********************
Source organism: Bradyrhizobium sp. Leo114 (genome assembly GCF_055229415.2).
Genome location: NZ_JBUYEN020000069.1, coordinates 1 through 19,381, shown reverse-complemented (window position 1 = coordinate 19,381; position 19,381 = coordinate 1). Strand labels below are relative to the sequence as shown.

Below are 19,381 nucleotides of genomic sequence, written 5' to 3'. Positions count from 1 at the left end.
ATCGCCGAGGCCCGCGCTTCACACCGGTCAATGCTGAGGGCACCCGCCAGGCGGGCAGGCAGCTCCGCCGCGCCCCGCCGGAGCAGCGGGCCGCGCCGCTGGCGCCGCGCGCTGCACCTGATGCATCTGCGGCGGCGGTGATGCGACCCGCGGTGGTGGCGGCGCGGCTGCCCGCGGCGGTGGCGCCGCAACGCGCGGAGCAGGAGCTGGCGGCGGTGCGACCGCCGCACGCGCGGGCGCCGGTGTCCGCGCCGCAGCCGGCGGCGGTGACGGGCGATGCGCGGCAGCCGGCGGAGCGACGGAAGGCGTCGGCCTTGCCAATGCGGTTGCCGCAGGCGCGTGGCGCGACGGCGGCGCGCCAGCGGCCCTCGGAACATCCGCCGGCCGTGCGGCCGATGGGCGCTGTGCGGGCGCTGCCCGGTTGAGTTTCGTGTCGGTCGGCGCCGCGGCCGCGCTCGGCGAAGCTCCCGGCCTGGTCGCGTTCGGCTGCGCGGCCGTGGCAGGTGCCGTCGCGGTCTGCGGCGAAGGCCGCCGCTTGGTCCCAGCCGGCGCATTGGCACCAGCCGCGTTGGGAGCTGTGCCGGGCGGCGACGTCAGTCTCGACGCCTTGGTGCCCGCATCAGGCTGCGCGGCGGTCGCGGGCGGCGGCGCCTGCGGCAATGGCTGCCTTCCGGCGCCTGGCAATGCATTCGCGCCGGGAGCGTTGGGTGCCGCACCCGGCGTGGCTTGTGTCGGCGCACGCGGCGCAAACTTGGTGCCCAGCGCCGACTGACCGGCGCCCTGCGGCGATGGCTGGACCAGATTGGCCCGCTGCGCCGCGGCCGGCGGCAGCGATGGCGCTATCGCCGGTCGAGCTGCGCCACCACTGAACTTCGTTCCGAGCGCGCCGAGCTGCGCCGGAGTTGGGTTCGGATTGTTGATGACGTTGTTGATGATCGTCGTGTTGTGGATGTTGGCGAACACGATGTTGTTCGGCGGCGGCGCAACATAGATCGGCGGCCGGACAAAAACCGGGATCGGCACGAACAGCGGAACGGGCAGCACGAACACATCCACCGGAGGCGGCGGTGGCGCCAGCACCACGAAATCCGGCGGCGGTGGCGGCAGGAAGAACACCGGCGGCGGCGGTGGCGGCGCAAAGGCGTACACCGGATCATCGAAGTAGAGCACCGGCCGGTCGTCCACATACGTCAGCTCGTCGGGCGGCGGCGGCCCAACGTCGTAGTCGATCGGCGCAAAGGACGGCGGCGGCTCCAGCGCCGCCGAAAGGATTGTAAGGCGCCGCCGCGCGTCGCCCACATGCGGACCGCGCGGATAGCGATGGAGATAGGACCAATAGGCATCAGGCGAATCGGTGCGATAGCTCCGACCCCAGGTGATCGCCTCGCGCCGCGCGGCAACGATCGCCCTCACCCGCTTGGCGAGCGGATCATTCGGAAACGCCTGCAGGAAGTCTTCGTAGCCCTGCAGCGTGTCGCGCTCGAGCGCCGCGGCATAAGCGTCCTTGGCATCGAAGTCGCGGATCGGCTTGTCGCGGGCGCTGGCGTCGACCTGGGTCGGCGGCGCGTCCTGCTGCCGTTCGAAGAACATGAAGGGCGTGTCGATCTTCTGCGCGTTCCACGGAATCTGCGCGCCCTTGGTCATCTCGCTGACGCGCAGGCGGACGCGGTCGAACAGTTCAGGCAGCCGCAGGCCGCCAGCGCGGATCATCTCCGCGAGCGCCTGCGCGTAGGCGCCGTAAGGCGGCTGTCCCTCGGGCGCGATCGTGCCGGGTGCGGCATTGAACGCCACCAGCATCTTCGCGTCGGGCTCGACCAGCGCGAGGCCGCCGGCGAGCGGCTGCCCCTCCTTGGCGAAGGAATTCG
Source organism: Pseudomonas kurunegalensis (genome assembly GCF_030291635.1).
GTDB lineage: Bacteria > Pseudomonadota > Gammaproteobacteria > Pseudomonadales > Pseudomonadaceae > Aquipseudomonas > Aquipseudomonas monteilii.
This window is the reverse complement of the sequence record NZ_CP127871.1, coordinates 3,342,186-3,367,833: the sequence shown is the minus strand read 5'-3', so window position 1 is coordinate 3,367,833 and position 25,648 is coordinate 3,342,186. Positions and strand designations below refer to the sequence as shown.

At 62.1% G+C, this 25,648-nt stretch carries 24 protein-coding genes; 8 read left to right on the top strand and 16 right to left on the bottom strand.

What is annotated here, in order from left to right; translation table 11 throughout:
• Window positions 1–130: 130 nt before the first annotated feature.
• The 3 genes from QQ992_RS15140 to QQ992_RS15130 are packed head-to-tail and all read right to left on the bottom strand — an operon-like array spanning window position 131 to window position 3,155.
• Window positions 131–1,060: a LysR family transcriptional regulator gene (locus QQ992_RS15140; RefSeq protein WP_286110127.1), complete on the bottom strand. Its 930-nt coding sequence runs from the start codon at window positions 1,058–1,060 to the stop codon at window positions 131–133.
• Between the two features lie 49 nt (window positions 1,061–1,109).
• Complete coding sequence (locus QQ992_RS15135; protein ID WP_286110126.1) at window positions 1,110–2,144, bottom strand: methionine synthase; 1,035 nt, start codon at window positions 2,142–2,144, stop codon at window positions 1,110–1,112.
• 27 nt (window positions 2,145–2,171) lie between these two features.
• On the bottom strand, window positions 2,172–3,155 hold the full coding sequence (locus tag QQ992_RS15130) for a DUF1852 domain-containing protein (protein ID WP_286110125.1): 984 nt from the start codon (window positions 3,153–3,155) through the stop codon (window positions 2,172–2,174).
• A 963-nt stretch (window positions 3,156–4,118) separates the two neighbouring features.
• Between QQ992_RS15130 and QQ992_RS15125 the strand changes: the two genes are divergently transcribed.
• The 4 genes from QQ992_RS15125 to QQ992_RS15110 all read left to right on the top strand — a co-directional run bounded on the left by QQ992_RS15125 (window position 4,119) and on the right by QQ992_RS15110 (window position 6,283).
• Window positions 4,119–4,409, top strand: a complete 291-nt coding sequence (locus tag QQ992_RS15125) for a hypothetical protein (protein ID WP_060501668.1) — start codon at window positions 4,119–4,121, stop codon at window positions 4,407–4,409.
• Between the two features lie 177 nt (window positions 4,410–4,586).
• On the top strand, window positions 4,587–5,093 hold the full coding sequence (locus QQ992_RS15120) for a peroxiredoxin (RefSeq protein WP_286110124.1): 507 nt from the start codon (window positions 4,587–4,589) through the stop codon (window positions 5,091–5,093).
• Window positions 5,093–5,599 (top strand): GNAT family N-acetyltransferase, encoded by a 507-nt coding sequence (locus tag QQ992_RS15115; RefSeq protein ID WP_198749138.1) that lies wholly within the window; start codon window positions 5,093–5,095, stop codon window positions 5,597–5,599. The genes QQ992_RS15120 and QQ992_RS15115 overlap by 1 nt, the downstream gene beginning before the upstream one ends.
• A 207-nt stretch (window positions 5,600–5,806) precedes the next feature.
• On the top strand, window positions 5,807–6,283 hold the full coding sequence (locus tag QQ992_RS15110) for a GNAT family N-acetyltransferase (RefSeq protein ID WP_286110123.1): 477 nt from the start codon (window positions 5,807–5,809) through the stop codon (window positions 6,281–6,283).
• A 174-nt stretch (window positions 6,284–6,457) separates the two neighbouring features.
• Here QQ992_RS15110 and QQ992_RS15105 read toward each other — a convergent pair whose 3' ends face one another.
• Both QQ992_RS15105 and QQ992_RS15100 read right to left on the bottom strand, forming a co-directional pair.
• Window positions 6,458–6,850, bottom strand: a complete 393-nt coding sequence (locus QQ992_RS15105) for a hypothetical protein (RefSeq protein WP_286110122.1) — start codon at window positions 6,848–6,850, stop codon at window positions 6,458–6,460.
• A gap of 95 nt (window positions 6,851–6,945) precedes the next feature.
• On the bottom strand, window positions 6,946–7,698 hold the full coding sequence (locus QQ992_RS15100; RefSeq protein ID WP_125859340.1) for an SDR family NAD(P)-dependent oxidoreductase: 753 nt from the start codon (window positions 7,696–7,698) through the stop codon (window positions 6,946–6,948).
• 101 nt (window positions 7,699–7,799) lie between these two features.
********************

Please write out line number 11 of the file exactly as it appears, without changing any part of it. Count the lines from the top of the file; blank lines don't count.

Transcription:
• The 3 genes from QQ992_RS15140 to QQ992_RS15130 are packed head-to-tail and all read right to left on the bottom strand — an operon-like array spanning window position 131 to window position 3,155.